By February 5, 2016 Read More →

California has nearly half of the nation’s solar electricity generating capacity

For both utility-scale solar PV and solar thermal, California has more capacity than the rest of the country combined, with 52% and 73% of the nation’s total, respectively

The United States has slightly more than 20,000 megawatts (MW) of solar generating capacity, which includes utility-scale solar photovoltaic (PV) and solar thermal installations, as well as distributed generation solar PV systems, also known as rooftop solar.

California

Source: U.S. Energy Information Administration, Electric Power Monthly

In 2014, California became the first state to generate at least 5 per cent of its electricity from utility-scale solar plants (i.e., generators with at least one MW of capacity).

Utility-scale solar makes up more than two-thirds of California’s solar capacity, with utility-scale solar PV making up 55 per cent and solar thermal systems such as concentrating solar making up another 13 per cent.

Distributed generation solar PV systems, often installed on rooftops of residential and commercial buildings, account for the remaining 32 per cent.

Utility-scale systems in California make up a higher share (68 per cent) than the national average of 60 per cent. The mix of utility-scale versus distributed generation solar PV varies by state, often reflecting differences in state and local policies.

For instance, 94 per cent of North Carolina’s 1,070 MW of installed solar capacity is utility-scale systems. In states like New York and Hawaii, distributed generation solar PV systems are more prevalent than utility-scale systems, making up 87 per cent and 89 pêr cent, respectively, of the total solar capacity in those states.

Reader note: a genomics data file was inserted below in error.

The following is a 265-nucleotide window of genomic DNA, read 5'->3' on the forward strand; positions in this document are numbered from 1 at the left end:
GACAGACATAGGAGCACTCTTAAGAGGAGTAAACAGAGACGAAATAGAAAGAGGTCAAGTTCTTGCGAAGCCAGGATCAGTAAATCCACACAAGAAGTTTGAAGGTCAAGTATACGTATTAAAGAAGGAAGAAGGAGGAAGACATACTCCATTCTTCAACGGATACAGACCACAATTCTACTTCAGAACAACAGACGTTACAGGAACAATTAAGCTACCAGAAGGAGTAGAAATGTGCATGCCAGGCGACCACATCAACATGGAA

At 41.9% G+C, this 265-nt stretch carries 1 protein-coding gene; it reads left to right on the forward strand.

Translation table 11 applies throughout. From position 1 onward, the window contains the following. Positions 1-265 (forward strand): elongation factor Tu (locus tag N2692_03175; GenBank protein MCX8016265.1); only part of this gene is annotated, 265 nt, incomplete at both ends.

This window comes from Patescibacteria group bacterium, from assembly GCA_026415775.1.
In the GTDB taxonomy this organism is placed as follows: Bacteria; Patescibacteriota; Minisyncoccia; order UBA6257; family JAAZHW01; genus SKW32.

California

Source: U.S. Energy Information Administration, Electric Power Monthly

For both utility-scale solar PV and solar thermal, California has more capacity than the rest of the country combined, with 52 per cent and 73 per cent of the nation’s total, respectively.

All but 18 states have some utility-scale solar PV capacity, but only three states (California, Arizona, and Nevada) have utility-scale solar thermal resources, as these systems often require large, contiguous tracts of land in arid environments.

All but three states (Alaska, North Dakota, and South Dakota) have at least one megawatt of distributed generation solar PV capacity. EIA recently added estimates of distributed solar PV capacity and generation to tables in the Electric Power Monthly.

Overall, utility-scale solar systems make up about 1.1 per cent of the total U.S. electric generating capacity, while distributed generation PV systems provide another 0.8 per cent. Solar’s share of electricity generation is slightly less (0.4 per cent and 0.2 per cent, for utility-scale and distributed), reflecting the intermittent nature of solar resources.

 

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